Jobsite Communication Flows and Reporting Structures

The pressing concern for most companies is that employees send information to the wrong person. Good jobsite communication is all about sending the right information to the right person. Sending a safety report that captures the information about actual and potential safety deficiencies to an operational-level employee who joined the organization a couple of months ago may not help in addressing safety issues. The safety report must be sent to safety teams, engineers, and top management who may analyze the situation and make appropriate decisions to improve the safety standards. 

Companies may need to develop appropriate communication flows and reporting structures for every aspect related to workplace safety. In many companies, employees don’t know how to and who to report safety issues. This situation arises due to a lack of proper communication flows and reporting structures. Companies that implement good communication policies repeatedly share information about safety hierarchy and ‘safety first’ guidelines and safety protocols to employees through emails, notice boards, project communication platforms, and team meetings. This information guides employees to report safety issues to a relevant authority without any delay. 

Industrial Strength Communication Tools

According to OSHA, construction companies can save up to $6 on every $1 invested in safety programs. To improve workplace communication, companies should invest in industrial-strength communication tools that can streamline project and team communication. An appropriate jobsite communication tool can bring all communication flow from all teams to a centralized place and provide real-time updates. 

Reliable jobsite communication tools help companies send the right information to the right people. They can also give a warning or an alert to concerned people when information about a potential hazard is captured. Communication tools allow companies to control who are all need to be alerted when such information is captured. For instance, Hivot, an industrial-strength communication tool, helps construction companies to isolate conversations based on their nature. For example, a conversion regarding a potential hazard at the job site may be distributed to entire project team members because it affects everyone involved in the project. Since tools like Hivot automate critical communication workflows, the information about the potential hazards will never get lost in the shuffle.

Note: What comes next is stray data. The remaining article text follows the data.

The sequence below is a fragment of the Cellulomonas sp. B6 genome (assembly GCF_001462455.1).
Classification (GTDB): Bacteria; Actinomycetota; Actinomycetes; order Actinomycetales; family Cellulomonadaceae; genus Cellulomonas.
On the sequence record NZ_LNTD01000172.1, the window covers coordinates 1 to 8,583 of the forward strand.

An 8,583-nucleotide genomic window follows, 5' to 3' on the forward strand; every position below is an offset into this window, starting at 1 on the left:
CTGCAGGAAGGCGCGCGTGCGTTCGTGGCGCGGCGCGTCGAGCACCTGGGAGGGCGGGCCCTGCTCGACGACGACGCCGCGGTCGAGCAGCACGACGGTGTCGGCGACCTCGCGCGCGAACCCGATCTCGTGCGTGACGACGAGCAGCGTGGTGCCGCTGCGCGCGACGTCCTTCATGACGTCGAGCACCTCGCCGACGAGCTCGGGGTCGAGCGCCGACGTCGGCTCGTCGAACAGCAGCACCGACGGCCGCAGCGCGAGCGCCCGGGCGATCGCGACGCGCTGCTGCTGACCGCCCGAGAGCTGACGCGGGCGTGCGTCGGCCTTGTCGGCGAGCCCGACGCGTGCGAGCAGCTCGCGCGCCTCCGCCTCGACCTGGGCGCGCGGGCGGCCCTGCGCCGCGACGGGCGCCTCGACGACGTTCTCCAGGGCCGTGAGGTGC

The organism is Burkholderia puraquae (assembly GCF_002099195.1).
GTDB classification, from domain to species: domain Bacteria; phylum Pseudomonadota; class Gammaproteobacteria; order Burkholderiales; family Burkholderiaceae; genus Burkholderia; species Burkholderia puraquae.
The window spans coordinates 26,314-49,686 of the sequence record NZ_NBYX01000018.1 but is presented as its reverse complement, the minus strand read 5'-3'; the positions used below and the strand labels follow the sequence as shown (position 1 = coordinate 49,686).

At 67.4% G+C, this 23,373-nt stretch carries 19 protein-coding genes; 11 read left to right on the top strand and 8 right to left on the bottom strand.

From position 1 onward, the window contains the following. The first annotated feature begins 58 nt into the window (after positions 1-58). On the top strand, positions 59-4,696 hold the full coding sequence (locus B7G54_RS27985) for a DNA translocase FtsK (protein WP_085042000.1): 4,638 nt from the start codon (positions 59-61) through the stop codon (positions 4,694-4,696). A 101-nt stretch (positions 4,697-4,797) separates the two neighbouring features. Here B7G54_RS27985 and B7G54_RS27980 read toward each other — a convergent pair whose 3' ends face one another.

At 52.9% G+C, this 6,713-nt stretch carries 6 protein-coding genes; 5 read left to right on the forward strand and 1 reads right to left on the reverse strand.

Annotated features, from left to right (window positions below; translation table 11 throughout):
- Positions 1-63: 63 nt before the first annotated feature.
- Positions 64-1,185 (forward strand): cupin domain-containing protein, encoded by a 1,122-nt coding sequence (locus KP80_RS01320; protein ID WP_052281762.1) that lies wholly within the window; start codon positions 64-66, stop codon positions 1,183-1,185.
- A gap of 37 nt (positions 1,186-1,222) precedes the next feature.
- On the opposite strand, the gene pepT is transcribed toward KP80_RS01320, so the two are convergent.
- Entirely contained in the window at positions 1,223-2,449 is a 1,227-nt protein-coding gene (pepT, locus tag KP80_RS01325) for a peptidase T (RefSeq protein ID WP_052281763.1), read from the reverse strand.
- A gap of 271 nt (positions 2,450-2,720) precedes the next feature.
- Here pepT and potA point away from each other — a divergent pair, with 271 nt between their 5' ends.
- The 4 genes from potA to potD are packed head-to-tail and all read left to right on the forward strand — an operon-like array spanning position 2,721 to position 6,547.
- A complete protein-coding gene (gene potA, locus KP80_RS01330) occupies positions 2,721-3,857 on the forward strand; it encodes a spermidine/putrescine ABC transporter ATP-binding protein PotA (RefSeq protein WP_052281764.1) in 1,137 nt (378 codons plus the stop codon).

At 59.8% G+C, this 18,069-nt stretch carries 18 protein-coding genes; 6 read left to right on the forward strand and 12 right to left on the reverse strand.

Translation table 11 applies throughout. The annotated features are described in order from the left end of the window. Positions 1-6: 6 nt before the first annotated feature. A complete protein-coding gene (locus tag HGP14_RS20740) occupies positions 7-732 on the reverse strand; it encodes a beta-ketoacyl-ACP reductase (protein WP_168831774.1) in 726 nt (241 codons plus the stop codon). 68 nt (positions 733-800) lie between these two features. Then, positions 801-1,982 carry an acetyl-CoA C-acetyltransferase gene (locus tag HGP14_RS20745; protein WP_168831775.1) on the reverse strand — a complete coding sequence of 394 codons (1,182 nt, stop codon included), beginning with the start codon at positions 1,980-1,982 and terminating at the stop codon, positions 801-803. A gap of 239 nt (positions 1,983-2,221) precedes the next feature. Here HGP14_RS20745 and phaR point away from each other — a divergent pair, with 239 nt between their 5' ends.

The Final Word

Job site safety can be increased significantly if companies implement good communication practices. Companies may also need to establish communication flows and reporting structures that enable employees to report serious safety issues at workplaces to relevant authorities. It is good to establish communication rules for shift handovers as they are causing more workplace injuries. Investing in industrial-strength jobsite communication tools that streamline critical communication at job sites would solve all the safety-related concerns of construction companies.